A Fine Gael councillor, who was a strong supporter of Enda Kenny during the leadership heave, has avoided conviction for drink-driving for a second time.
In last week’s case before Longford District Court Councillor Frank Kilbride [above], a former showband star, was charged with failing to provide a breath sample at Longford Garda Station on March 24 last year. The case was dismissed because he was not given options to provide blood or urine samples.
In 2007, Mr Kilbride was charged with careless driving and failing to provide a breath or urine sample after a traffic accident near Granard. Gardaí said they had had to take evasive action in their patrol car to avoid a collision with a car approaching on the wrong side of the road. They said they followed it and moments later found the car the councillor was driving was lying on its roof.
Councillor Kilbride who resigned from Fine Gael last July over the Protection of Life During Pregnancy Bill and subsequently rejoined the party, hosts his own weekly country music show on Sky 191 and has inspired a tribute song to his driving escapades.
The Fine Gael councillor (and showband legend) who gets off over a second drink-driving incident (Jennifer Bray,Aisling Kiernan/Irish Daily Mail) [not available online]
In next Sunday’s ‘The Moment of Truth’, Blathnaid Ní Chofaigh talks to Danielle, an Irish woman “who in her late teens became pregnant and travelled to England to have an abortion. It is a choice that has marked her life, but which she still does not regret.”
An RTE Religious programme featuring a guilt-free abortion experience.
Have we turned a corner?
What about the shame and the cancer we were told about?
Look who made the Swedish version of Everyday Sexism. Do we even need translation?
For the curious amongst us, the piece [which appeared in the Swedish tabloid Expressen] translates as:
Wants to change the view on sex: “Today’s young women have sex besides than in a relationship way too freely,” thinks relationship debater and journalist David Quinn. He believes a change in the view on relationships and sex is the solution to the abortion question.
“It doesn’t matter what people’s feelings are, Audrey. Sure, if 99% of people vote to have babies killed it doesn’t make it right and it doesn’t make it right what you’re doing. God doesn’t allow it. You are flying in the face of God, killing human beings which he has created and you will answer some day for it.”
Caller, ‘Mary’ responds to Audrey Simpson of the Family Planning Association on BBC Radio Ulster’s ‘The Nolan Show’ [with Stephen Nolan] this morning.
Mary opposes current proposals to change the law in Northern Ireland which could allow for abortion in TFMR cases and for victims of rape and incest.
Article 40.3.3, inserted following the Eighth Amendment referendum in 1983, provides that: “The State acknowledges the right to life of the unborn and, with due regard to the equal right to life of the mother, guarantees in its laws to respect and, as far as practicable, by its laws to defend and vindicate that right.”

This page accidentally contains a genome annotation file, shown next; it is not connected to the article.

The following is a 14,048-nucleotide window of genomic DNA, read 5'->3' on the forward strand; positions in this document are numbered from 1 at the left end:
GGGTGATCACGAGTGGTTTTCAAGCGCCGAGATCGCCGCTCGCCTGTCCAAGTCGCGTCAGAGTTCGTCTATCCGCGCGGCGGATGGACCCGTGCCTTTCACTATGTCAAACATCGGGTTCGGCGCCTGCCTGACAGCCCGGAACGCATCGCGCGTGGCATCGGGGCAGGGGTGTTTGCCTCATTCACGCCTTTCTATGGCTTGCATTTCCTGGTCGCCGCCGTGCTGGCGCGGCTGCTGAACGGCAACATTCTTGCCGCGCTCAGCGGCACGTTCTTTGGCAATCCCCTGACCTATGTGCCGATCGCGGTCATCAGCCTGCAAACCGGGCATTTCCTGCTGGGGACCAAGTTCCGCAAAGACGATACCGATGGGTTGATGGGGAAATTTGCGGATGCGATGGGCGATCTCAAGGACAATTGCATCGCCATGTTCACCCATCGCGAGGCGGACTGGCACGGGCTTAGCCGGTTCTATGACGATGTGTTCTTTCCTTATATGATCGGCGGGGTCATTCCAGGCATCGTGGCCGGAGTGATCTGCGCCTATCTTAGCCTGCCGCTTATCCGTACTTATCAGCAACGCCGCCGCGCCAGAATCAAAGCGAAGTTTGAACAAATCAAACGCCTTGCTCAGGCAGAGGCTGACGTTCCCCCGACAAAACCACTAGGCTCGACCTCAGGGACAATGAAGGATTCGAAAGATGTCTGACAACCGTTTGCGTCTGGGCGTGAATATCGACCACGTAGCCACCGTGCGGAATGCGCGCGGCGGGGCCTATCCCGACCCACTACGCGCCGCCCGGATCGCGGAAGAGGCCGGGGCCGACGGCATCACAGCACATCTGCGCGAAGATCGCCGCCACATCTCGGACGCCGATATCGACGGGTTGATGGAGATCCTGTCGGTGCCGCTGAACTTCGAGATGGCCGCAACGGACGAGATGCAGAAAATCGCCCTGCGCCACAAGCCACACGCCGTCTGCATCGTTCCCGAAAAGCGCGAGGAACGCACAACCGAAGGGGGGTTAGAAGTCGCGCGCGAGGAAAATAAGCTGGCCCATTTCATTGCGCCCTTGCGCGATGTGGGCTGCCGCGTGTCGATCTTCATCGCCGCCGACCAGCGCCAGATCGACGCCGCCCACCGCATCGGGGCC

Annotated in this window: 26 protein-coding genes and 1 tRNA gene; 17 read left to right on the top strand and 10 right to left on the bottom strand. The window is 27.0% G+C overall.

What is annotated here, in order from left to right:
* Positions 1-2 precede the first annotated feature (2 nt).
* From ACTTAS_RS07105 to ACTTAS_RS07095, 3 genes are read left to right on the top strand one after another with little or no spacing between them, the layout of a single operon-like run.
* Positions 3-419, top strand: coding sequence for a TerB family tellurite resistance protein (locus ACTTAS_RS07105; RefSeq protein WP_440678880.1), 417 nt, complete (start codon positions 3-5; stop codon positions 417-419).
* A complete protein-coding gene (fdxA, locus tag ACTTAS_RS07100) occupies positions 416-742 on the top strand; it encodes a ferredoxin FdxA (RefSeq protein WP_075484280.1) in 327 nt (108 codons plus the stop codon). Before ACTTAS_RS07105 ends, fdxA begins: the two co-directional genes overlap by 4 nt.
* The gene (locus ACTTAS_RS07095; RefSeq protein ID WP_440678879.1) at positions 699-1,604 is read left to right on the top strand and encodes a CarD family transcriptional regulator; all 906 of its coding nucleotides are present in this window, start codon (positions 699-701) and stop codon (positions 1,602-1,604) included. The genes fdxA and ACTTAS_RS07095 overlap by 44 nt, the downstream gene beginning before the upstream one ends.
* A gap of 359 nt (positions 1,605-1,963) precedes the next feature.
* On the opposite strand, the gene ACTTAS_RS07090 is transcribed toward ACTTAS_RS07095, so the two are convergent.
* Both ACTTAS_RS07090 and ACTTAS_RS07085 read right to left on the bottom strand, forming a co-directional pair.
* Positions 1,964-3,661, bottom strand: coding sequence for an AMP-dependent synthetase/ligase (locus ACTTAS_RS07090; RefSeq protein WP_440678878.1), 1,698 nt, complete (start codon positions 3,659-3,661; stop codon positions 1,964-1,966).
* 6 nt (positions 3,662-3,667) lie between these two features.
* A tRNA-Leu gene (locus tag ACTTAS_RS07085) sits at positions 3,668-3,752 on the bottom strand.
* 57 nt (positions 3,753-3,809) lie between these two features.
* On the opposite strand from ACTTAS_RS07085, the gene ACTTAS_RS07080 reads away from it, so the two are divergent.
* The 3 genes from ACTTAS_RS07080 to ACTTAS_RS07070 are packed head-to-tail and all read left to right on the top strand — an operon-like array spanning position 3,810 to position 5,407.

Haven’t we just cleared that up?
Oh. When do we want it?
“In the 30 years since the passing of the 8th Amendment at least 150,000 women have gone overseas for abortions; at least three women have died because they were denied abortions here; and we now have the most restrictive abortion legislation imaginable – which does not even allow abortion on grounds of rape or incest, fatal foetal abnormality, or inevitable miscarriage. Women whose lives are threatened by the risk of suicide due to unwanted pregnancy face so many obstacles that they will probably not even ask for an abortion here.
The perverse logic of Art. 40.3.3, interpreted by the Supreme Court in 1992 and now enshrined in James Reilly’s Act [Protection of Life During Pregnancy], means medical conditions due to pregnancy that are not in themselves life-threatening (eg inevitable miscarriage – like Savita Halappanavar) must be allowed become life-threatening before it is legal to terminate a pregnancy.
Reilly’s Act also says that ‘unborn human life’ should be protected by law from the moment of implantation until delivery, supposedly because 40.3.3 requires it. This effectively rules out fatal foetal abnormality, and inevitable miscarriage, as grounds for abortion. We disagree with Reilly, as do a range of legal experts. Alan Shatter and Alex White claim to support legislation to allow abortion on such grounds: they should put a Bill through the Dáil and see if the Supreme Court says it’s unconstitutional under 40.3.3. Must we have another death before the Dáil acts to protect women’s lives?”
Joan Collins TD
“Even if [Minister for Health James Reilly] Reilly’s Act was less restrictive, 40.3.3 and the X Case ruling would only allow abortion if a woman’s life is at risk due to pregnancy. It is unacceptable that the Constitution should make a distinction between a woman’s health and her life, or ban abortion on other grounds – including a woman’s choice – and force women overseas for abortions. Art. 40.3.3 must be repealed. We call on Alan Shatter and Alex White to also call for the repeal of 40.3.3.